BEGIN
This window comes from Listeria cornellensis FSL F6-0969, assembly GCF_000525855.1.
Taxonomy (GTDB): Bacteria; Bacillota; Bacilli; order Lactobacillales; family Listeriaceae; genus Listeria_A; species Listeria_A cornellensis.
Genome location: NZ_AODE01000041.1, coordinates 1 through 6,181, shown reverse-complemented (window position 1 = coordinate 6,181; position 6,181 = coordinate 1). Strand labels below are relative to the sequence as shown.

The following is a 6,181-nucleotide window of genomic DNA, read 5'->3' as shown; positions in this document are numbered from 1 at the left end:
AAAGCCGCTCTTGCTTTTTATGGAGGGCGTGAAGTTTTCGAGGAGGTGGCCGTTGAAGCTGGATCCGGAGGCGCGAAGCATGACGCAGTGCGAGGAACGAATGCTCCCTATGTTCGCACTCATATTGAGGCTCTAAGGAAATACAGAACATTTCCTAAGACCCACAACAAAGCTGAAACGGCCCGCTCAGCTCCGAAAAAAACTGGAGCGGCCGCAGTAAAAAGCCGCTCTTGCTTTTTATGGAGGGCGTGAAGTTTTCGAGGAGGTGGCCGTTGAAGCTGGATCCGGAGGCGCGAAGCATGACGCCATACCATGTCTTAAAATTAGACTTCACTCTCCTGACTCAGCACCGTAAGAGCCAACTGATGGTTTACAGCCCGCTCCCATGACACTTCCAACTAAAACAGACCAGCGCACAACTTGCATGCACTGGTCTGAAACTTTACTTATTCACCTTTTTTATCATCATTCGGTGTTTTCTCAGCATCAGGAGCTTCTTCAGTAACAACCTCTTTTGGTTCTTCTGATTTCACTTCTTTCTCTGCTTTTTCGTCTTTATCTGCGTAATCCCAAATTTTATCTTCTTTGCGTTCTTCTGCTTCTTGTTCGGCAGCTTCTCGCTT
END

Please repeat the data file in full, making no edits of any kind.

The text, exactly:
This window comes from Listeria cornellensis FSL F6-0969, assembly GCF_000525855.1.
Taxonomy (GTDB): Bacteria; Bacillota; Bacilli; order Lactobacillales; family Listeriaceae; genus Listeria_A; species Listeria_A cornellensis.
Genome location: NZ_AODE01000041.1, coordinates 1 through 6,181, shown reverse-complemented (window position 1 = coordinate 6,181; position 6,181 = coordinate 1). Strand labels below are relative to the sequence as shown.

The following is a 6,181-nucleotide window of genomic DNA, read 5'->3' as shown; positions in this document are numbered from 1 at the left end:
AAAGCCGCTCTTGCTTTTTATGGAGGGCGTGAAGTTTTCGAGGAGGTGGCCGTTGAAGCTGGATCCGGAGGCGCGAAGCATGACGCAGTGCGAGGAACGAATGCTCCCTATGTTCGCACTCATATTGAGGCTCTAAGGAAATACAGAACATTTCCTAAGACCCACAACAAAGCTGAAACGGCCCGCTCAGCTCCGAAAAAAACTGGAGCGGCCGCAGTAAAAAGCCGCTCTTGCTTTTTATGGAGGGCGTGAAGTTTTCGAGGAGGTGGCCGTTGAAGCTGGATCCGGAGGCGCGAAGCATGACGCCATACCATGTCTTAAAATTAGACTTCACTCTCCTGACTCAGCACCGTAAGAGCCAACTGATGGTTTACAGCCCGCTCCCATGACACTTCCAACTAAAACAGACCAGCGCACAACTTGCATGCACTGGTCTGAAACTTTACTTATTCACCTTTTTTATCATCATTCGGTGTTTTCTCAGCATCAGGAGCTTCTTCAGTAACAACCTCTTTTGGTTCTTCTGATTTCACTTCTTTCTCTGCTTTTTCGTCTTTATCTGCGTAATCCCAAATTTTATCTTCTTTGCGTTCTTCTGCTTCTTGTTCGGCAGCTTCTCGCTT